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1 September 2016 Forage Kochia and Russian Wildrye Potential for Rehabilitating Gardner's Saltbush Ecosystems Degraded by Halogeton
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Abstract

Gardner's saltbush ecosystems are increasingly being invaded by halogeton (Halogeton glomeratus [M. Bieb.] C.A. Mey.), an annual halophyte that increases soil surface salinity and reduces plant biodiversity. Thus, a study was established in the Flaming Gorge National Recreation Area within the lower Green River Basin of Wyoming to evaluate the potential for rehabilitating halogeton-dominated Gardner's saltbush ecosystems with forage kochia (Bassia prostrata [L.] A.J. Scott), Russian wildrye (Psathyrostachys juncea [Fisch.] Nevski), tall wheatgrass (Thinopyrum ponticum [Podp.] Z.-W. Liu & R.-C. Wang), Indian ricegrass (Achnatherum hymenoides [Roem. & Schult.] Barkworth), and Gardner's saltbush (Atriplex garneri [Moq.] D. Dietr.). A seeding evaluation, with and without prior disking, was conducted to determine ability of these species to establish. A transplant evaluation determined the effect of established plants on halogeton frequency at four 10-cm intervals (10–20, 20–30, 30–40, and 40–50 cm) distal from transplants. Gardner's saltbush, tall wheatgrass, and Indian ricegrass did not establish in the seeded study or persist beyond the first year in transplant study. In contrast, Russian wildrye and forage kochia established and persisted, with Russian wildrye establishment higher (P=0.05) in the disked treatment compared with no-till (4.5 and 1.7 plants m-2, respectively) and no-till favoring (P = 0.05) forage kochia establishment (2.3 and 0.8 plantsm-2, respectively). Transplants of these two species reduced halogeton frequency by 52% relative to the control. Moreover, this interference of halogeton establishment by Russian wildrye and forage kochia had extended to 50 cm distal from transplant by the second year of the study. By the third year (2014), transplant survival and halogeton frequency were highly correlated (r = -0.61, P = 0.0001), indicating the importance of plant persistence. Results indicate that Russian wildrye and forage kochia can establish and reduce halogeton frequency, thereby providing an opportunity for rehabilitation of halogeton-invaded areas.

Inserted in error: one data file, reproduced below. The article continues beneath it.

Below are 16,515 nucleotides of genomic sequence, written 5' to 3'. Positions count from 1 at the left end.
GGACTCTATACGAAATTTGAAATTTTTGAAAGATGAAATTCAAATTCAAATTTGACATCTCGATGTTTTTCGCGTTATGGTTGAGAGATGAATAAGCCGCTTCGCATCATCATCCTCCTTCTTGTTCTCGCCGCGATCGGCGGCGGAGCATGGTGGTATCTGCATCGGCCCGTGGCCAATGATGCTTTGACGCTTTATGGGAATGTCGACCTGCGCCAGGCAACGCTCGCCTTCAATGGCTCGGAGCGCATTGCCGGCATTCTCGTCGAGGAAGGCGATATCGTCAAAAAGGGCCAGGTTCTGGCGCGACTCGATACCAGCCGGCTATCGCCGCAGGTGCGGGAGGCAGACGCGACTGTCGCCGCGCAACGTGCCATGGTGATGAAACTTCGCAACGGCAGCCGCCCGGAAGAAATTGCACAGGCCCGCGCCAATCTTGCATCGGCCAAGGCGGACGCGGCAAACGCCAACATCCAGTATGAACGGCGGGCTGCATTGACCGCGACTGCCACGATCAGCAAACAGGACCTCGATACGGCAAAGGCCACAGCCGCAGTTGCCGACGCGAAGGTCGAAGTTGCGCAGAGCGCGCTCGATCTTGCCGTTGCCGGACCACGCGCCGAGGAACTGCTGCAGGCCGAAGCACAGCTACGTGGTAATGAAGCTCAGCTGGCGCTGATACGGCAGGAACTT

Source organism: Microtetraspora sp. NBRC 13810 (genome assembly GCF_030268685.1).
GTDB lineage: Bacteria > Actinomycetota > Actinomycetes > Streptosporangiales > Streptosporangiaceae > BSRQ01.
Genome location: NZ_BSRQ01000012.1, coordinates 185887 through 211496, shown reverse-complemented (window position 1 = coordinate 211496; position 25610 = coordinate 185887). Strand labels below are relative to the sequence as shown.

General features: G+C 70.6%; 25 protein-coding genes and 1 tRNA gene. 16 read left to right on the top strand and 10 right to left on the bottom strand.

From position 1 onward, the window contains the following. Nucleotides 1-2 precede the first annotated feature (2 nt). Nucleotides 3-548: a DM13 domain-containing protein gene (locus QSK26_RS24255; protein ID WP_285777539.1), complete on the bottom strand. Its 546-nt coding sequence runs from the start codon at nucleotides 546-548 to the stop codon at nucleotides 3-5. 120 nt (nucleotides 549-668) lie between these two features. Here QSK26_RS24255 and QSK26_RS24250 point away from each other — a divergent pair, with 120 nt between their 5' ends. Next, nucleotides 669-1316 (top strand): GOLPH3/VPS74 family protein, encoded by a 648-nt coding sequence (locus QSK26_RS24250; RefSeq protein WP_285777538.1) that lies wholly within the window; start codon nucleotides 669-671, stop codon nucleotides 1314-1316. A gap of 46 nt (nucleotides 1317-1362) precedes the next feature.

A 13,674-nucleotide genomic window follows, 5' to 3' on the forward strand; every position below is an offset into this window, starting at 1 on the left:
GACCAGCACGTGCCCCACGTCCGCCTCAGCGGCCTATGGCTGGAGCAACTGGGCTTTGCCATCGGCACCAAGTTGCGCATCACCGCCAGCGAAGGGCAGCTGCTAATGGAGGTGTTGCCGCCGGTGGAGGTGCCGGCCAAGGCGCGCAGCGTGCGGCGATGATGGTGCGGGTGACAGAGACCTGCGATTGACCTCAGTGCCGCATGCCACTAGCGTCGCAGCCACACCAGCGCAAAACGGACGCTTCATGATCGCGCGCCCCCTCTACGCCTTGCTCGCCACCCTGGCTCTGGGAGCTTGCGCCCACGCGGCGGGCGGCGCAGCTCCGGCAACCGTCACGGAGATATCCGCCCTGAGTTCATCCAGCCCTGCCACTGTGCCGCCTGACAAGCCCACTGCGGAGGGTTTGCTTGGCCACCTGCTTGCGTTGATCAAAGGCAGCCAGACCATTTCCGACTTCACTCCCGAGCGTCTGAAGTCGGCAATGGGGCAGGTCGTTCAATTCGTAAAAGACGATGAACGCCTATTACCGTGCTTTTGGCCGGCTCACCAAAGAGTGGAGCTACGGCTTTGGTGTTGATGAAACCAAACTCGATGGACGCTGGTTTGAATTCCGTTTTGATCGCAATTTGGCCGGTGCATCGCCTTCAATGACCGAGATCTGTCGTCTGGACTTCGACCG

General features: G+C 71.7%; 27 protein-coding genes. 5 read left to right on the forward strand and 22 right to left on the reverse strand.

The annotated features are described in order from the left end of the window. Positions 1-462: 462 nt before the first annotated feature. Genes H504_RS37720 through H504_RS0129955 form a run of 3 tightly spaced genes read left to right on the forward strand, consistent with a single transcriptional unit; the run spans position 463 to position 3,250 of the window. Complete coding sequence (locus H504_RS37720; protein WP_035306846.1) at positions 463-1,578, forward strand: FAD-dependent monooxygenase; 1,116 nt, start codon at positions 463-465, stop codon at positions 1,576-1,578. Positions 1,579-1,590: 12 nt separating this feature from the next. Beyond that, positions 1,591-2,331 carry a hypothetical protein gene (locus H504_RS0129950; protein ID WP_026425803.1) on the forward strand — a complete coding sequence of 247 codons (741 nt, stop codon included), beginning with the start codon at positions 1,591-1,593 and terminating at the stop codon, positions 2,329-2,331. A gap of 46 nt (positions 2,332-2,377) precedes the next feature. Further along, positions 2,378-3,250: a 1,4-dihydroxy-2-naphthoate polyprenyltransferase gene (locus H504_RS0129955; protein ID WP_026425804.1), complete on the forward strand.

Published by Elsevier Inc. on behalf of The Society for Range Management.
Rob C. Smith, Blair L. Waldron, J. Earl Creech, R. Aaron Zobell, and Dale R. ZoBell "Forage Kochia and Russian Wildrye Potential for Rehabilitating Gardner's Saltbush Ecosystems Degraded by Halogeton," Rangeland Ecology and Management 69(5), 390-398, (1 September 2016). https://doi.org/10.1016/j.rama.2016.06.001
Received: 30 September 2015; Accepted: 1 June 2016; Published: 1 September 2016
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